16. Okay. It’s a deal.

    From what I’ve read here, you put on a really good funeral, MadPriest. I’m sure I would be honored! 🙂

    Ha! The word verification is “singl”.

  17. For what it’s worth…

    …I’ve been learning to play the organ at Nearest Church. There is some talk of me taking over as organist there when Networking Organist leaves.

    Networking Organist has two PhDs and is a fine musician. He runs the choir rehearsal, warms up the choir on Sunday mornings (though I’ve been doing that bit recently) and plays for services, for which he receives pay that is less than a typist would get for the contact hours. He leads a choir that struggles because of the wide variation in musical skills of the singers. Then there is the time it takes to learn the music in the first place. And the church is freezing in winter — every service since mid-November I have been able to see my breath. That’s not comfortable for anyone, but it’s really problematic and even harmful when you’re playing a musical instrument that requires some dexterity. The organ itself, of course, needs major repairs and working around the missing notes and duff registrations is a constant challenge and discouragement.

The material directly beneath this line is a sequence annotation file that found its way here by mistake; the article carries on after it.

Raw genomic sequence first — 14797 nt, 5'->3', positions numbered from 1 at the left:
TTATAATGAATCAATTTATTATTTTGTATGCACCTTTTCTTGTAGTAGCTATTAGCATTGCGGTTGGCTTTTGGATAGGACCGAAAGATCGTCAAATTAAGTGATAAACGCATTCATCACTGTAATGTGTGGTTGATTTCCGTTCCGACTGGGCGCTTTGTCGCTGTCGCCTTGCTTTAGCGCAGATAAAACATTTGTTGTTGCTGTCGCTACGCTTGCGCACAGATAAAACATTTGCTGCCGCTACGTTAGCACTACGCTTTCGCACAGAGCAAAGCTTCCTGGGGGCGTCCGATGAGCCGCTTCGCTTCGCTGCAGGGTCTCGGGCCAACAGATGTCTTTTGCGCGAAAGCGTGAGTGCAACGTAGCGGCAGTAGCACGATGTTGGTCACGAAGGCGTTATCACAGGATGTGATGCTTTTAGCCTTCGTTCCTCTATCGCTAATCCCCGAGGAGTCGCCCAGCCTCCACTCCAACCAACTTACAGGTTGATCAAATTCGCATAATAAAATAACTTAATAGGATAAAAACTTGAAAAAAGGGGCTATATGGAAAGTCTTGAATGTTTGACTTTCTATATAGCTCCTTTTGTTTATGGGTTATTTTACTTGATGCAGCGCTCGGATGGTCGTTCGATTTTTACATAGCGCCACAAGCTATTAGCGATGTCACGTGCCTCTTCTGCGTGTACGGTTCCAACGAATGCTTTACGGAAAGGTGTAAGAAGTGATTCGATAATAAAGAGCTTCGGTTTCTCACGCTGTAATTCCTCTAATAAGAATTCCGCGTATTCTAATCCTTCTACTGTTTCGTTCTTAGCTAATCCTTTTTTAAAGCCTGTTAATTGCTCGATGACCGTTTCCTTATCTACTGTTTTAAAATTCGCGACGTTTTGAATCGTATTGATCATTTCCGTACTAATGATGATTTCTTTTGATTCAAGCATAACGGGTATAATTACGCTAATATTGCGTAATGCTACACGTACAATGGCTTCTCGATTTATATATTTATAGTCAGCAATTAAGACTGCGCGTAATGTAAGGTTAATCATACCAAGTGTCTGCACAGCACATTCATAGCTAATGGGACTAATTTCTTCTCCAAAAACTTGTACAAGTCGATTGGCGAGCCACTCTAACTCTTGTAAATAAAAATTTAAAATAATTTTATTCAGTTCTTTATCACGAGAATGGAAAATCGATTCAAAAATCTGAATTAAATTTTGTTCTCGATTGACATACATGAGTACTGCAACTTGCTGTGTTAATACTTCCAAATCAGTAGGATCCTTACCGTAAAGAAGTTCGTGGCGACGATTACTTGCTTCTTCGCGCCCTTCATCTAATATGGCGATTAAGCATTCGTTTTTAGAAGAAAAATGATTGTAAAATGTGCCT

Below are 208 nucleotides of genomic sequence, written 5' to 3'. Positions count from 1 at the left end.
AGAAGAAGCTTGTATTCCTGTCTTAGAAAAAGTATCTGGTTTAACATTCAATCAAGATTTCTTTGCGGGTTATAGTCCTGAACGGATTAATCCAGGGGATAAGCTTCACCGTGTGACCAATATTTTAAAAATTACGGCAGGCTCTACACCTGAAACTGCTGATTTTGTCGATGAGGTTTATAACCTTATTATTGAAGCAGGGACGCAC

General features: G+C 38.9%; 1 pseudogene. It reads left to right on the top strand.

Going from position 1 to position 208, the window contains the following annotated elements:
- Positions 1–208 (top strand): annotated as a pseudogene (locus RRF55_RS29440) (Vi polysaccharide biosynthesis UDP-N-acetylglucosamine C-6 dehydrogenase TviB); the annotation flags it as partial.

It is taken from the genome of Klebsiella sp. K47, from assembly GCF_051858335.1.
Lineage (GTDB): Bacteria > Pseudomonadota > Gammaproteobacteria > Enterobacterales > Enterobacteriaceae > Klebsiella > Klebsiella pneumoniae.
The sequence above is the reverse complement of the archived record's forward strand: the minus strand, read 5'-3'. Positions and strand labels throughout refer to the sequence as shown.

Networking Organist has been absolutely supportive of me. But he has come across, even to me the musician, as the sort of organist with whom one cannot negotiate.

    I’ve had a lot of ideas. When I’ve suggested them, I’ve mostly found that when they’ve been tried in the past, very often the clergy have been highly critical or unsupportive. Things like telling the choir during August to wear robes and sit in the choir stalls anyway “because it looks nice” (which entirely misses the point!) are commonplace… I could go on, but I don’t want this to become a litany of complaints against the clergy at Nearest Church; I like Gentle Vicar very much and I think he is a good and kind man.

    I think Networking Organist has taken a “my way or not at all” approach because he got tired, at some point, of trying to explain the basis for his musical decisions when other people were making demands based on “it looks nice” or “people like that one”, often just passing on criticisms from the congregation without really thinking about it. I think he got tired of being expected to do the work he does without reasonable support. As soon as he needs anything, it’s “oh, but that’s just the music, we can’t afford to support that”; as soon as he wants to do anything interesting it’s “don’t change it, people can’t handle change”; but the second someone with a fraction of his training and expertise has some half-baked idea he’s expected to comply. I think he got tired of telling the choir they couldn’t sing something after all, after putting loads of work into it, because the clergy had changed their mind at the last minute. I can absolutely see why he has become so draconian. It’s quite clear that his experience has often been that the only way to get taken seriously is to be a dictator.